January 31, 2022
Stocks have recovered sharply from the lows of last week. The S&P 500 and the Dow have now closed back above their respective 200-day moving averages.
As we discussed on Friday, corrections are part of investing. And despite all of the things to worry about, this looks like a garden variety correction.
After all, the economy remains on a path to do above trend growth this year, with a very hot jobs market (where employees are commanding higher wages). Consumer and company balance sheets remain strong. And the tailwinds of $6 trillion of new money supply created in the past two years continue to blow.
With this, despite the hand wringing over the Fed, even assuming a more aggressive tightening path than has been projected by the Fed, they will continue to run highly stimulative monetary policy for quite some time (given the position they are starting from — zero rates).
This is all a formula for the continued march higher in asset prices.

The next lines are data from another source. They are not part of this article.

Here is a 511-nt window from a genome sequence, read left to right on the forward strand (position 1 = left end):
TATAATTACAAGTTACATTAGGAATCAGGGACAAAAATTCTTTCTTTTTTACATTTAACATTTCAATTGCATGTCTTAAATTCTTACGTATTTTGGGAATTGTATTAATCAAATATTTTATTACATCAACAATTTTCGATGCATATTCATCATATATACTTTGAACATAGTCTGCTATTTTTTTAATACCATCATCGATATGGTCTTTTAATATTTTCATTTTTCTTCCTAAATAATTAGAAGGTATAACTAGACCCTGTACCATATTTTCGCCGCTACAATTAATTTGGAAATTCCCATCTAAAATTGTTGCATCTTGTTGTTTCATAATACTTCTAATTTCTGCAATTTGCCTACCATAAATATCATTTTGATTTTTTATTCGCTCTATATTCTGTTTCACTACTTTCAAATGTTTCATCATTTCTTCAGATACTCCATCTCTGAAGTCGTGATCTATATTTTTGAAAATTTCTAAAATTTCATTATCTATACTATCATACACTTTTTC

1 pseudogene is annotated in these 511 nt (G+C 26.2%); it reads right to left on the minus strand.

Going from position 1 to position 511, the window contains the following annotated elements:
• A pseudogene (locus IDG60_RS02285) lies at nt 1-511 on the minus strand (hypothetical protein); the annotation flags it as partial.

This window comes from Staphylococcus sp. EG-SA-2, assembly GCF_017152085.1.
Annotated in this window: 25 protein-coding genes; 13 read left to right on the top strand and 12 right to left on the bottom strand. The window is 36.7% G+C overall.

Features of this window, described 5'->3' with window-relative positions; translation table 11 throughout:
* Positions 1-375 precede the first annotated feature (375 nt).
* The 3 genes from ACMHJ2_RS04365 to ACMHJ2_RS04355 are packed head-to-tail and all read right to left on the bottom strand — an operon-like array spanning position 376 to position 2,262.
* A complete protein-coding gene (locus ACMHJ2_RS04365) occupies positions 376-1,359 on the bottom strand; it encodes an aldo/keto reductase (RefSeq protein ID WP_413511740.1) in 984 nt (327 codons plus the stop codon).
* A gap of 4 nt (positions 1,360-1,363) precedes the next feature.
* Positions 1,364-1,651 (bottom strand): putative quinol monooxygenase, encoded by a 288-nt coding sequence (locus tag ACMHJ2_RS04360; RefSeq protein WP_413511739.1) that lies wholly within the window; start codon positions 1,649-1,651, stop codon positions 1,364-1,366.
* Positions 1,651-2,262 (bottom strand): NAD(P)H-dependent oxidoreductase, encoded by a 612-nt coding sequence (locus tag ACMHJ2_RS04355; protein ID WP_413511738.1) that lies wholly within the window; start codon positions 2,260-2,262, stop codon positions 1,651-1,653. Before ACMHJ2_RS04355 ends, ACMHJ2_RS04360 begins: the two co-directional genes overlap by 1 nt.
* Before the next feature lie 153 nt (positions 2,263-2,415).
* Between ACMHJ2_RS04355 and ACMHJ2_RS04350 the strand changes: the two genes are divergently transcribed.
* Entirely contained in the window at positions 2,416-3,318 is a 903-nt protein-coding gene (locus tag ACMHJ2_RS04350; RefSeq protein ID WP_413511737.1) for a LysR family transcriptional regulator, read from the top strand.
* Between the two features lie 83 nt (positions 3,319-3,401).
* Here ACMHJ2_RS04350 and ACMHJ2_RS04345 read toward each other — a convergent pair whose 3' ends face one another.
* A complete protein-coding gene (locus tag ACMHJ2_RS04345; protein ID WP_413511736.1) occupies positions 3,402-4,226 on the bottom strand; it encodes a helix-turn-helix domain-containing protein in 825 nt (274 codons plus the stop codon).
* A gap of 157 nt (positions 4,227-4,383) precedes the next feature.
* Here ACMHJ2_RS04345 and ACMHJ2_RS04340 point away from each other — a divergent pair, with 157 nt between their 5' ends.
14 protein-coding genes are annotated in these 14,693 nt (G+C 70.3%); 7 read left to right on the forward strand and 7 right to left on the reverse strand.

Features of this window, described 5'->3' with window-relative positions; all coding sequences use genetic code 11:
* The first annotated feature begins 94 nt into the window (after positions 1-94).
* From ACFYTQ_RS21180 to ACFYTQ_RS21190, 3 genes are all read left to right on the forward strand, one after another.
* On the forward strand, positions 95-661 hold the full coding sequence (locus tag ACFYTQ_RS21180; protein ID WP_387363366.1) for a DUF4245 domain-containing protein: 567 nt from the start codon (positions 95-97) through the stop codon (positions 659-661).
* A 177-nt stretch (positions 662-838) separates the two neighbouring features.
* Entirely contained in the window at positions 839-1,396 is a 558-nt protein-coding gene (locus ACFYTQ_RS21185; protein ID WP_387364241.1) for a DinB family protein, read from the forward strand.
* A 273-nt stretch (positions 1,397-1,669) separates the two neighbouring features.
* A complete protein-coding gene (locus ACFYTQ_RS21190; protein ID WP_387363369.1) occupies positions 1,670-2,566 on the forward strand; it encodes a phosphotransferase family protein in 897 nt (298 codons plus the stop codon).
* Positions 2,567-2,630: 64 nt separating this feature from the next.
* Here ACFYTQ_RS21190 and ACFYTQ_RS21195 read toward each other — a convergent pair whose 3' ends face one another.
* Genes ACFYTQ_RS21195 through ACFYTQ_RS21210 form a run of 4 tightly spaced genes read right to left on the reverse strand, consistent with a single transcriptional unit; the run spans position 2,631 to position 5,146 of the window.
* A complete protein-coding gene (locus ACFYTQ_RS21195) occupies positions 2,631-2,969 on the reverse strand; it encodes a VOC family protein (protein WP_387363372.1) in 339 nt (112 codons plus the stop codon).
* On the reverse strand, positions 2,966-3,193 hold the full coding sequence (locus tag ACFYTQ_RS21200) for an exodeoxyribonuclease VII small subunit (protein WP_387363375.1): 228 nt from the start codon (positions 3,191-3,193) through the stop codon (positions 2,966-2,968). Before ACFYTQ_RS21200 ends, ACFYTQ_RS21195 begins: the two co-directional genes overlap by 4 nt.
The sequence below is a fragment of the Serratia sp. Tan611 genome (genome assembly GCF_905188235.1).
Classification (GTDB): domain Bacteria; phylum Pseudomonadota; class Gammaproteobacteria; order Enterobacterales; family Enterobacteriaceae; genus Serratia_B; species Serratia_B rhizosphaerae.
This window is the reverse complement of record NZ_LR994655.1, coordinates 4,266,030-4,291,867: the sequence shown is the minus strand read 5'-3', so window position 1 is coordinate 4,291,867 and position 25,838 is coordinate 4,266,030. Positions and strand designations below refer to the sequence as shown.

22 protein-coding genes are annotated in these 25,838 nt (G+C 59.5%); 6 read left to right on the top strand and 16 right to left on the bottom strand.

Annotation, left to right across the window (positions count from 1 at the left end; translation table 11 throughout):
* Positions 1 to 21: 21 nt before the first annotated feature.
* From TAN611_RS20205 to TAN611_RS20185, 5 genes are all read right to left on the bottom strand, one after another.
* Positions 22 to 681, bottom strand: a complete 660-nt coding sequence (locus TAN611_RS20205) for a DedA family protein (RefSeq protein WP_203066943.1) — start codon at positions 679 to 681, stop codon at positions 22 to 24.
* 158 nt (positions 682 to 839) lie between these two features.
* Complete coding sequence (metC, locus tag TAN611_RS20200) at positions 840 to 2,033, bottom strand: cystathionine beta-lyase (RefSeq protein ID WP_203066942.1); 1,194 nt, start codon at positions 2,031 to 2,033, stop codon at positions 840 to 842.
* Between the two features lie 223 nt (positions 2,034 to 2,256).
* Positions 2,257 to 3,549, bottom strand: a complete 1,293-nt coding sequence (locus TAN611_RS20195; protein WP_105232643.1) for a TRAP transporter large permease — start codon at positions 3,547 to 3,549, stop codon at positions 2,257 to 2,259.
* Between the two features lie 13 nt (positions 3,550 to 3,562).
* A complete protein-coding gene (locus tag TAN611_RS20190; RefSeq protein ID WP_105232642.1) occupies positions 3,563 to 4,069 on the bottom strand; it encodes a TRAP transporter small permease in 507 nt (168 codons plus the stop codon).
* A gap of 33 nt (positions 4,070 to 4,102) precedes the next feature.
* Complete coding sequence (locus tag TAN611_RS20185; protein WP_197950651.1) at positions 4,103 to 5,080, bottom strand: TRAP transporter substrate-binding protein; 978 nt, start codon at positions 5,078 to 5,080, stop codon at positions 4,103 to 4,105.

But the bond market is behaving strangely. Spreads between shorter dated Treasuries and longer dated Treasuries have been narrowing. That can be a sign of concern about economic slowdown, possibly recession.
Let's take a look …
The chart below shows the yield on the 10-year minus the 2-year. When that goes negative (inverts), it has predicted the last seven recessions (the shaded bars).
As you can see on the chart, to the far right, the 10s-2s spread has been narrowing. Again, this has people asking if something bigger is coming. There's chatter about "slowing growth." But slowing from the best growth in almost four decades, to something still above long-term trend growth (based on forecasts), is still strong growth.
So why is the bond market behaving in a strange way? It's simple. The Fed is still buying bonds until March (they remain in control).